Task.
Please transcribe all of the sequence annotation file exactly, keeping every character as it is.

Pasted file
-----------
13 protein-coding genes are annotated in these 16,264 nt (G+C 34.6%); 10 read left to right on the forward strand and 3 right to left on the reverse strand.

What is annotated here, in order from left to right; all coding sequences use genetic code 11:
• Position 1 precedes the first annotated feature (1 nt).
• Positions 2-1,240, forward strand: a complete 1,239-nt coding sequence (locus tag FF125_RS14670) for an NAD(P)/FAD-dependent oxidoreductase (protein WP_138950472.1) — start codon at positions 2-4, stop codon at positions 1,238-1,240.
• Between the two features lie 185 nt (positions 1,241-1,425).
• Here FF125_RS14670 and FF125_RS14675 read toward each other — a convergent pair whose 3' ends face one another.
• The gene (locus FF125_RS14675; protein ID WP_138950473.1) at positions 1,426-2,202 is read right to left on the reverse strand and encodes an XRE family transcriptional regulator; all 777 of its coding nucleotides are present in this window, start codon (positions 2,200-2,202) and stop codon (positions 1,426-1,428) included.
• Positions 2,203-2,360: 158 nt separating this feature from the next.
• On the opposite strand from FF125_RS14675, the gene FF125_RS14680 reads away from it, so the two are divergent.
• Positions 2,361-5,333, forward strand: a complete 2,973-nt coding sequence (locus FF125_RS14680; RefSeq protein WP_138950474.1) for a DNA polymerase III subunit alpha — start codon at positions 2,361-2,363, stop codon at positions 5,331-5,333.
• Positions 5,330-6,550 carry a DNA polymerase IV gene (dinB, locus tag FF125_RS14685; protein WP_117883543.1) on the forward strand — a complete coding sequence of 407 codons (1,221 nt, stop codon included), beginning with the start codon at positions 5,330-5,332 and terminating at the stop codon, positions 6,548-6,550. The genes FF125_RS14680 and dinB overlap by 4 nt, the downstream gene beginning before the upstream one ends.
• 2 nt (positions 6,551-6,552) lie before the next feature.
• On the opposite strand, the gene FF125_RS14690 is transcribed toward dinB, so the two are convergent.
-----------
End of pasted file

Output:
13 protein-coding genes are annotated in these 16,264 nt (G+C 34.6%); 10 read left to right on the forward strand and 3 right to left on the reverse strand.

What is annotated here, in order from left to right; all coding sequences use genetic code 11:
• Position 1 precedes the first annotated feature (1 nt).
• Positions 2-1,240, forward strand: a complete 1,239-nt coding sequence (locus tag FF125_RS14670) for an NAD(P)/FAD-dependent oxidoreductase (protein WP_138950472.1) — start codon at positions 2-4, stop codon at positions 1,238-1,240.
• Between the two features lie 185 nt (positions 1,241-1,425).
• Here FF125_RS14670 and FF125_RS14675 read toward each other — a convergent pair whose 3' ends face one another.
• The gene (locus FF125_RS14675; protein ID WP_138950473.1) at positions 1,426-2,202 is read right to left on the reverse strand and encodes an XRE family transcriptional regulator; all 777 of its coding nucleotides are present in this window, start codon (positions 2,200-2,202) and stop codon (positions 1,426-1,428) included.
• Positions 2,203-2,360: 158 nt separating this feature from the next.
• On the opposite strand from FF125_RS14675, the gene FF125_RS14680 reads away from it, so the two are divergent.
• Positions 2,361-5,333, forward strand: a complete 2,973-nt coding sequence (locus FF125_RS14680; RefSeq protein WP_138950474.1) for a DNA polymerase III subunit alpha — start codon at positions 2,361-2,363, stop codon at positions 5,331-5,333.
• Positions 5,330-6,550 carry a DNA polymerase IV gene (dinB, locus tag FF125_RS14685; protein WP_117883543.1) on the forward strand — a complete coding sequence of 407 codons (1,221 nt, stop codon included), beginning with the start codon at positions 5,330-5,332 and terminating at the stop codon, positions 6,548-6,550. The genes FF125_RS14680 and dinB overlap by 4 nt, the downstream gene beginning before the upstream one ends.
• 2 nt (positions 6,551-6,552) lie before the next feature.
• On the opposite strand, the gene FF125_RS14690 is transcribed toward dinB, so the two are convergent.